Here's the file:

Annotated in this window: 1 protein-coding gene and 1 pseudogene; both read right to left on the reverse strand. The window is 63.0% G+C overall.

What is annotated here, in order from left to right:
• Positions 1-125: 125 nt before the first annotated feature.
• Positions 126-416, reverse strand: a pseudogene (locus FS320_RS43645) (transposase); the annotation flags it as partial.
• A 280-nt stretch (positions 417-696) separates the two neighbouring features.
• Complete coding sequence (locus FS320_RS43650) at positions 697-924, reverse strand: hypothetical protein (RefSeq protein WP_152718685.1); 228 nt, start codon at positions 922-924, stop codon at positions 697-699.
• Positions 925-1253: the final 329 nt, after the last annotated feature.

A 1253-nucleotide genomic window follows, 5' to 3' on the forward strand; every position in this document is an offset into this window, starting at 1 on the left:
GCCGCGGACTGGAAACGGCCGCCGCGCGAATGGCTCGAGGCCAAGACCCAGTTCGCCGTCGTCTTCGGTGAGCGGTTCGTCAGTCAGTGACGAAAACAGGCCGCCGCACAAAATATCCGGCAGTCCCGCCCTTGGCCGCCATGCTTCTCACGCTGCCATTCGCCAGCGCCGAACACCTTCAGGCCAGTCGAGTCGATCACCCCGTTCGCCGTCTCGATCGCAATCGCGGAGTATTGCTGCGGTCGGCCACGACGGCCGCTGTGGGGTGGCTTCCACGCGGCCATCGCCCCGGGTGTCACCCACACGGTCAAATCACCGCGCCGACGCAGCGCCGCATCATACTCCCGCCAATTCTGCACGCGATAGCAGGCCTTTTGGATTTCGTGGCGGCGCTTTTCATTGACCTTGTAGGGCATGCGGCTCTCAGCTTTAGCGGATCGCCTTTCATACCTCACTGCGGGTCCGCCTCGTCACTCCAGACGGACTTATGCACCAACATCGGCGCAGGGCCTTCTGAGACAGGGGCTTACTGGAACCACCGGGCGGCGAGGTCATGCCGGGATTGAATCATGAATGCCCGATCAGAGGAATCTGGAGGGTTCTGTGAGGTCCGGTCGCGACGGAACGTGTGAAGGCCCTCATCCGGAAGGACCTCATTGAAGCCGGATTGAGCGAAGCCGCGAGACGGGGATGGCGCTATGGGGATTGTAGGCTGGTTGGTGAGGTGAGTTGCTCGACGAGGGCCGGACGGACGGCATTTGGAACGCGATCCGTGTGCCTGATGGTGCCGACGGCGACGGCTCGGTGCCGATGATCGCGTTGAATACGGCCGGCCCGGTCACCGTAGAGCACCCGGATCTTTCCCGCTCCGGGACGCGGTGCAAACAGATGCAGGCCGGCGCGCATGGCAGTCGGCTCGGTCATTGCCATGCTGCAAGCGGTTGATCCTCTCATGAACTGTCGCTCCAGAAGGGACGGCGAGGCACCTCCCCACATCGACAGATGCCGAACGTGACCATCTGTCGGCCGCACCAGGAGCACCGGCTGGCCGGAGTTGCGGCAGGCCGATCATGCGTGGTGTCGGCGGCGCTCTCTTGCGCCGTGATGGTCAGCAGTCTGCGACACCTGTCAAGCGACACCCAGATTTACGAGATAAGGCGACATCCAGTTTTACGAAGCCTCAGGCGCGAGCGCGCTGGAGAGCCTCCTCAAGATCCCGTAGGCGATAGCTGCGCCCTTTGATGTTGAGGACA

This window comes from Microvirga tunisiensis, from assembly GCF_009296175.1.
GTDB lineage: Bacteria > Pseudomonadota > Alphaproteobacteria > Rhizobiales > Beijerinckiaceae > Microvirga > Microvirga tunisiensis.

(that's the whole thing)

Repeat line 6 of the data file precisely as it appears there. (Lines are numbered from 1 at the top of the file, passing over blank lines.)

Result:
• Complete coding sequence (locus FS320_RS43650) at positions 697-924, reverse strand: hypothetical protein (RefSeq protein WP_152718685.1); 228 nt, start codon at positions 922-924, stop codon at positions 697-699.